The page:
IIT Roorkee Researchers are using Computer Vision to Monitor and Improve Railway Tracks
- Researchers from IIT Roorkee are using computer vision technology with drones to monitor the state of railway tracks
- Quite a lot of the computer vision script work has been done in MATLAB
- The results are impressive; the technique works well in varying weather conditions and differing altitudes
Railways are the lifeblood of millions of Indians. You only need to hop on to the Mumbai local to understand how popular and necessary trains are in India. But negligence of infrastructure over the years has unfortunately led to frequent mishaps and accidents.
So researchers from IIT Roorkee have proposed a solution that combines the power of computer vision with drone based technology. Their approach essentially monitors the health of railway tracks to ensure that they meet the compliance standards and more importantly, prevent accidents.
So how does their approach work? As with any machine learning project, it works in several steps:
- Data acquisition: The drone is flown over a pre-defined path and captures images on it’s own at continuous intervals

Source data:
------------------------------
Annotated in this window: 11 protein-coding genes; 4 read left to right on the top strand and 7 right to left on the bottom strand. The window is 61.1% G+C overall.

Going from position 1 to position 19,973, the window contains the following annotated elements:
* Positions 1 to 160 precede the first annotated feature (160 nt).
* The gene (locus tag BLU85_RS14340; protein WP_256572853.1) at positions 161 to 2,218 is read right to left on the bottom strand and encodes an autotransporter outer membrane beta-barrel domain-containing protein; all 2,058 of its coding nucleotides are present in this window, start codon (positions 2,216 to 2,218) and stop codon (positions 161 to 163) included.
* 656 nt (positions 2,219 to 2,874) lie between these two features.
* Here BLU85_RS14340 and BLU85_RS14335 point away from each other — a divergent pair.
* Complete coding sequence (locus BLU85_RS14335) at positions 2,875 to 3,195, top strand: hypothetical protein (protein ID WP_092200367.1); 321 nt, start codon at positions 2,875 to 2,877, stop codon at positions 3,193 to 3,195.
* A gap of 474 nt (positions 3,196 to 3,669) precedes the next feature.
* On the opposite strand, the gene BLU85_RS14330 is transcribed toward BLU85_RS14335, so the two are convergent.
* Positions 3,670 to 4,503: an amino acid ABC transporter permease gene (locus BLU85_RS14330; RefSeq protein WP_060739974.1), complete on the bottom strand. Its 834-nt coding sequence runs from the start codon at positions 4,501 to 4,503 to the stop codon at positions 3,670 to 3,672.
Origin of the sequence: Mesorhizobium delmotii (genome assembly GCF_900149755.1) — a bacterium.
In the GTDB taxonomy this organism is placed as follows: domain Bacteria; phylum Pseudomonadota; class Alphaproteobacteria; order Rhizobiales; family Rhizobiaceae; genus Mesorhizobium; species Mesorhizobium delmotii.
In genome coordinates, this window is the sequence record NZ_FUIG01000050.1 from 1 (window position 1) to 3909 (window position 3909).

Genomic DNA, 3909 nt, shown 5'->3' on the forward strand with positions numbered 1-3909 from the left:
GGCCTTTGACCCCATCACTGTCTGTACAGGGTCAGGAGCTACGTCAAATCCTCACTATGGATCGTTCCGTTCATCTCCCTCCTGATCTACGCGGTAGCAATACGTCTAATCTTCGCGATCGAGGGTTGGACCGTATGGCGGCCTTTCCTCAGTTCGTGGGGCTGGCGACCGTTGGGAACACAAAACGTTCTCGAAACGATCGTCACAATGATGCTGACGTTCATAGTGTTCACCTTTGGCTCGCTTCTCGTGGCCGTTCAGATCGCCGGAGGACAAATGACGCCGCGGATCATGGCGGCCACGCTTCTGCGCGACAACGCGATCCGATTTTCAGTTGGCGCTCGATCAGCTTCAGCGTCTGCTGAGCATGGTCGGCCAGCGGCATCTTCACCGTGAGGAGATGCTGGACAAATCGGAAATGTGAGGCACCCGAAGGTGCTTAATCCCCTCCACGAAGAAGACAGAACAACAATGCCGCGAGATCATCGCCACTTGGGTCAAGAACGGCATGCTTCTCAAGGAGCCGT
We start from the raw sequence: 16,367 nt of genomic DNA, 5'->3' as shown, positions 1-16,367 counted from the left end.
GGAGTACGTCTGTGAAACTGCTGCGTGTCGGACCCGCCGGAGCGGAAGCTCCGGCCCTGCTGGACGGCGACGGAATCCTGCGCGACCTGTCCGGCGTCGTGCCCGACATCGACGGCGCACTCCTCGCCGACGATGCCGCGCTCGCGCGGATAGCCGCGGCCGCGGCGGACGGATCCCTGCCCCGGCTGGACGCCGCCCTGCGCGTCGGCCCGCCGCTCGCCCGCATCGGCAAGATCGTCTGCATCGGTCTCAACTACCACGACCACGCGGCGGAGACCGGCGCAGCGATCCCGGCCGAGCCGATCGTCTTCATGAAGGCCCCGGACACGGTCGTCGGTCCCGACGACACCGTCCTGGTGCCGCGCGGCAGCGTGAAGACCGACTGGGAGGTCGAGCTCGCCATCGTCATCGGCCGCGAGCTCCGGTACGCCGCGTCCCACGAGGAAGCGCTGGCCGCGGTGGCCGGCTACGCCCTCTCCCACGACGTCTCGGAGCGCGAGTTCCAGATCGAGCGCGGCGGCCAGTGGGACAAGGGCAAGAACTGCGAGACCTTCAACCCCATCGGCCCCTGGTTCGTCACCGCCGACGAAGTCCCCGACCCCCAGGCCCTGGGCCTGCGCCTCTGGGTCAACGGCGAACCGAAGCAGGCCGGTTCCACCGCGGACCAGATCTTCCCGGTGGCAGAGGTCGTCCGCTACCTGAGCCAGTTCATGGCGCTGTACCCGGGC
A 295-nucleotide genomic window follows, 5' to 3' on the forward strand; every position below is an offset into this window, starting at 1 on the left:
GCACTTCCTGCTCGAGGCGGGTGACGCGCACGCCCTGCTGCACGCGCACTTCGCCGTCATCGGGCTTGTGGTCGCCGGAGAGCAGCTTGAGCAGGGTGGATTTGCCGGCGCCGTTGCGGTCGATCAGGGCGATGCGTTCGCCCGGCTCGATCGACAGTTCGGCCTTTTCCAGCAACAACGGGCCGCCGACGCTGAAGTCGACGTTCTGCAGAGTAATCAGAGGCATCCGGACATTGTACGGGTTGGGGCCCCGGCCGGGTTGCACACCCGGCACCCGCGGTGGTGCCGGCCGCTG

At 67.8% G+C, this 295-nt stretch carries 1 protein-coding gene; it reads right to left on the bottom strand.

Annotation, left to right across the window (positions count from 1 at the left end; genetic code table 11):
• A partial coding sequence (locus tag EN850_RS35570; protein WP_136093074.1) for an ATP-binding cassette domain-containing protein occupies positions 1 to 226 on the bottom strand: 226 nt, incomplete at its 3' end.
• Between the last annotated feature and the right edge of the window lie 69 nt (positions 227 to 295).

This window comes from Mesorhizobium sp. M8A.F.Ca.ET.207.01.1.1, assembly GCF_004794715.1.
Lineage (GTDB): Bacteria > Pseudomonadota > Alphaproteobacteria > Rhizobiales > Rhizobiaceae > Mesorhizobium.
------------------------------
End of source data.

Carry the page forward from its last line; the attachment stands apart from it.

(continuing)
- Data preprocessing: As you can imagine, these images require a lot of cleaning. Images are resized and cropped in MATLAB, Gaussian smoothing is applied to remove any noise, among other things
- HSV Color Extraction: Since images are captured during different times of the day in varying weather conditions, they are converted into HSV (hue, saturation, value) space for better detection of the railway tracks
- Edge detection: This was used in order to separate the railway tracks from the background
- Track detection: Self explanatory, this step involved using the “bwareaopen” command in MATLAB
- Gauge measurement: This is a critical aspect of any railway track monitoring process. The team generated a bar chart to show the calculated gauge distance (the distance between all the consecutive points of the track)
Below is an image illustrating the technique:
Once the approach was finalized, the researchers then set about testing it on more than thousand images that spanned different weather conditions. The results, shown in the paper (link below), clearly show that this is an effective technique and is not influenced by weather or altitude.
You can read their research paper in full here.
Our take on this
While there has been research in this area using drones previously (also mentioned in the research paper), this novel approach is cost effective and and takes up far less time. The current system being used by the railway authorities is manual, cumbersome and even inconsistent at times. I hope we see a rapid adoption of this technique, which can work alongside the current process to improve and hopefully prevent accidents from happening down the line.
This is a shining example of academia being used to solve a real-life challenge. It serves as an inspiration to all the students and data science enthusiasts that this diverse field has a lot to offer outside of the usual corporate data science work.
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